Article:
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 Ken Wolter /

JEFFERSON CITY, Missouri, September 11, 2018 (LifeSiteNews) – Missouri officials can enforce rules mandating basic health and safety standards for abortion facilities, the Eighth Circuit Court of Appeals ruled Monday.

A three-judge panel reversed a lower court’s injunction against the laws, the Kansas City Star reported, which requires abortionists to obtain admitting privileges at nearby hospitals for potential medical complications, and that abortion facilities adhere to the same standards as ambulatory surgical centers.

Attorneys for Planned Parenthood argued that the requirements would place harmful burdens on women seeking abortions, but the state argued that it never got the chance to make its case that the requirements were better for women’s health. The judges agreed, ordering the lower court to reconsider the case and, “at the very least, weigh the state’s asserted benefits against the burdens associated with the requirement.”

“We’re very happy that the court of appeals reversed the lower court decision and we think when the district court looks at it again, they will uphold the law because it protects the health and safety of women who are seeking abortions in Missouri without imposing an undue burden on them,” state pro-life lobbyist Samuel Lee said.

The abortion industry argued that the requirements were “virtually identical” to those already invalidated by the U.S. Supreme Court in 2016’s Whole Woman’s Health v. Hellerstedt. But the law’s defenders argued that a Missouri provision allowing state health officials to waive the ambulatory requirements on a case-by-case basis made a key difference.

There is “not sufficient information at this point” to evaluate the use of those waivers, the Eighth Circuit panel said, so it agreed that determining the merits of an injunction would be premature.

Planned Parenthood Great Plains general counsel Emily Wales said her clients are currently deciding whether to seek a review by the full Eighth Circuit, the Associated Press reported.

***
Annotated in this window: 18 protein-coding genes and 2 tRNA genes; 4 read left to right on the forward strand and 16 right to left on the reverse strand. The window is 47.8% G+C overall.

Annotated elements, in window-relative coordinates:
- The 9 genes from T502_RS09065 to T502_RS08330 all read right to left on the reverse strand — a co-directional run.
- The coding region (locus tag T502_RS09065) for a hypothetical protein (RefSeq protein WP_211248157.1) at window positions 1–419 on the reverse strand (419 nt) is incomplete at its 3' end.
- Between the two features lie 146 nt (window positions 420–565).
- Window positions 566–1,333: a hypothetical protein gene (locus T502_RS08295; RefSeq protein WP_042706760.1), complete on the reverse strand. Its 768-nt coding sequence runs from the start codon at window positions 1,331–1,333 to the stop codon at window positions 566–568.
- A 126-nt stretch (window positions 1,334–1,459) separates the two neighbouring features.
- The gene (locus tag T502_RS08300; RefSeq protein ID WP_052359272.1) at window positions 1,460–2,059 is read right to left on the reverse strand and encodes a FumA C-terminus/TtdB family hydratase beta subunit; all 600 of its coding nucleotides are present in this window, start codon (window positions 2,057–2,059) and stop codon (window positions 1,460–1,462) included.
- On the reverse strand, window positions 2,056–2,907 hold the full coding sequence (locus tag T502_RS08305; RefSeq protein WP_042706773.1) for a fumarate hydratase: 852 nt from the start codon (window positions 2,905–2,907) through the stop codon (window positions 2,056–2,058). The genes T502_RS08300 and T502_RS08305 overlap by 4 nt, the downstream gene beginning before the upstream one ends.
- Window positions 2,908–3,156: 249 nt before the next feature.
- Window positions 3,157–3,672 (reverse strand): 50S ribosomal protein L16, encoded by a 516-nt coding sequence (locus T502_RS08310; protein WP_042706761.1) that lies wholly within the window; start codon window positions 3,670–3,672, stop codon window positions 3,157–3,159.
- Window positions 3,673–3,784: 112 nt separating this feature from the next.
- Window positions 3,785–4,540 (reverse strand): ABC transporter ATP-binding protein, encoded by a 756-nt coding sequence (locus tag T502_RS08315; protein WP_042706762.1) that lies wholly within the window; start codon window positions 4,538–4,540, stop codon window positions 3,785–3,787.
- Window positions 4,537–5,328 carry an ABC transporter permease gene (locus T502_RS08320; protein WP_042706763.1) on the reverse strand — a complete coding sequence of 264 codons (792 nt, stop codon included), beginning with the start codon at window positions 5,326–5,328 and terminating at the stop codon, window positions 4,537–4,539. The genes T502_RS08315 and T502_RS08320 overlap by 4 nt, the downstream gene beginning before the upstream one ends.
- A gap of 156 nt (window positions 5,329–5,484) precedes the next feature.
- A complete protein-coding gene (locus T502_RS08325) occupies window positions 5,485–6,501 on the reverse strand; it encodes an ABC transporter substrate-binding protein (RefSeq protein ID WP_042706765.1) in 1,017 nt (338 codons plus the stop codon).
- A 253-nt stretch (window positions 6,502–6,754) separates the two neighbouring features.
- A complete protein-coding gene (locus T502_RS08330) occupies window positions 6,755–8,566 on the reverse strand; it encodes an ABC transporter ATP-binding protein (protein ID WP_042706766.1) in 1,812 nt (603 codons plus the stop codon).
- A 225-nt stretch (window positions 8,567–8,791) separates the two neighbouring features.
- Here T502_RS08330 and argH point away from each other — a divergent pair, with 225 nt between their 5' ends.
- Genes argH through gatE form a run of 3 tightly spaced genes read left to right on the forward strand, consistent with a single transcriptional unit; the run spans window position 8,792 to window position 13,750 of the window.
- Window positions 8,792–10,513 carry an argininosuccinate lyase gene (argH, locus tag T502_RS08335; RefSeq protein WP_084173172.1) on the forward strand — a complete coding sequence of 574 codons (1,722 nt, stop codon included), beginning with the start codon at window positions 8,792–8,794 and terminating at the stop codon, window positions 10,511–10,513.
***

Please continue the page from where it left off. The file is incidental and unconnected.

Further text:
The abortion organization fears that the rules will force its Columbia facility to stop committing abortions and interfere with efforts to start abortions in Kansas City, Joplin, and Springfield. All of this would leave one St. Louis location as the state’s only abortion performer.

A spokeswoman for Missouri Attorney General Josh Hawley said that the office would “continue to vigorously defend Missouri's commonsense regulations that protect women's health and safety,” while the state Department of Health and Senior Services announced plans to “immediately begin enforcing the hospital privileges and physical plant requirements for abortion facilities.”

“As the Director of DHSS, a board-certified obstetrician/gynecologist for 30 years, and a defendant in the case, my commitment and that of the department is to act in good faith to follow the law and protect the health and safety of all women in Missouri, including those seeking abortions,” commented DHSS director Randall Williams.

In Hellerstedt, the justices accepted the abortion industry’s narrative that admitting privileges were medically unnecessary and constituted a burden on women seeking abortions, despite dozens of nonpartisan medical associations affirming at the time that admitting privileges were a legitimate medical standard.

Despite the abortion lobby seizing upon the 2016 case as a key feminist battle, pro-lifers argued that its plaintiffs were Exhibit A for the necessity of abortion regulations. A 2017 Texas state health report lists numerous health and safety offenses at Whole Woman’s Health locations from 2011 to 2017, including rusty equipment, failing to properly disinfect and sterilize instruments, improper storage of hazardous chemicals, unsanitary surfaces, failing to follow up with patients, and more.